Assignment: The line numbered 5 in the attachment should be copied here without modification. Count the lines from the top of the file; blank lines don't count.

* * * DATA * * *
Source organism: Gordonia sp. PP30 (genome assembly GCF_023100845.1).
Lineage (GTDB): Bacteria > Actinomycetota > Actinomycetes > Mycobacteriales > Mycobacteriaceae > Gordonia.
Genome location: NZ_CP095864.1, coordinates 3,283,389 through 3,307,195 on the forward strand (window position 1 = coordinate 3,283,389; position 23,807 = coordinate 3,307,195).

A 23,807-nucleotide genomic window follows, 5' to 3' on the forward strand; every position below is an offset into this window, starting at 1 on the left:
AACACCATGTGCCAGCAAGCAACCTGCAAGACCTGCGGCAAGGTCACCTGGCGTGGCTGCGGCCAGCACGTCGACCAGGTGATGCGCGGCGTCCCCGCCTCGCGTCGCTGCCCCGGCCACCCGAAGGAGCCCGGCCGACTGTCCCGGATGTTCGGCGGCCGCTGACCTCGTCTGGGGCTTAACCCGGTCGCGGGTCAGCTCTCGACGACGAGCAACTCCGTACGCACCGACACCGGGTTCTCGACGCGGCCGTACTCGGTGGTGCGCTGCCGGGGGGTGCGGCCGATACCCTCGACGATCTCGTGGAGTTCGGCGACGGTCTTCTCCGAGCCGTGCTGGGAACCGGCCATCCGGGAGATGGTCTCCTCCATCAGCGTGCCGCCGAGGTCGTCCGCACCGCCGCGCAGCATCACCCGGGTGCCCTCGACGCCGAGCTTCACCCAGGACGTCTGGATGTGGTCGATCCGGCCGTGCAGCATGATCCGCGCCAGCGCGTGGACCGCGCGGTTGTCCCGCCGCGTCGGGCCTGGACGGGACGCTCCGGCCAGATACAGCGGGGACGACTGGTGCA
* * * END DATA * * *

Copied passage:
AACACCATGTGCCAGCAAGCAACCTGCAAGACCTGCGGCAAGGTCACCTGGCGTGGCTGCGGCCAGCACGTCGACCAGGTGATGCGCGGCGTCCCCGCCTCGCGTCGCTGCCCCGGCCACCCGAAGGAGCCCGGCCGACTGTCCCGGATGTTCGGCGGCCGCTGACCTCGTCTGGGGCTTAACCCGGTCGCGGGTCAGCTCTCGACGACGAGCAACTCCGTACGCACCGACACCGGGTTCTCGACGCGGCCGTACTCGGTGGTGCGCTGCCGGGGGGTGCGGCCGATACCCTCGACGATCTCGTGGAGTTCGGCGACGGTCTTCTCCGAGCCGTGCTGGGAACCGGCCATCCGGGAGATGGTCTCCTCCATCAGCGTGCCGCCGAGGTCGTCCGCACCGCCGCGCAGCATCACCCGGGTGCCCTCGACGCCGAGCTTCACCCAGGACGTCTGGATGTGGTCGATCCGGCCGTGCAGCATGATCCGCGCCAGCGCGTGGACCGCGCGGTTGTCCCGCCGCGTCGGGCCTGGACGGGACGCTCCGGCCAGATACAGCGGGGACGACTGGTGCA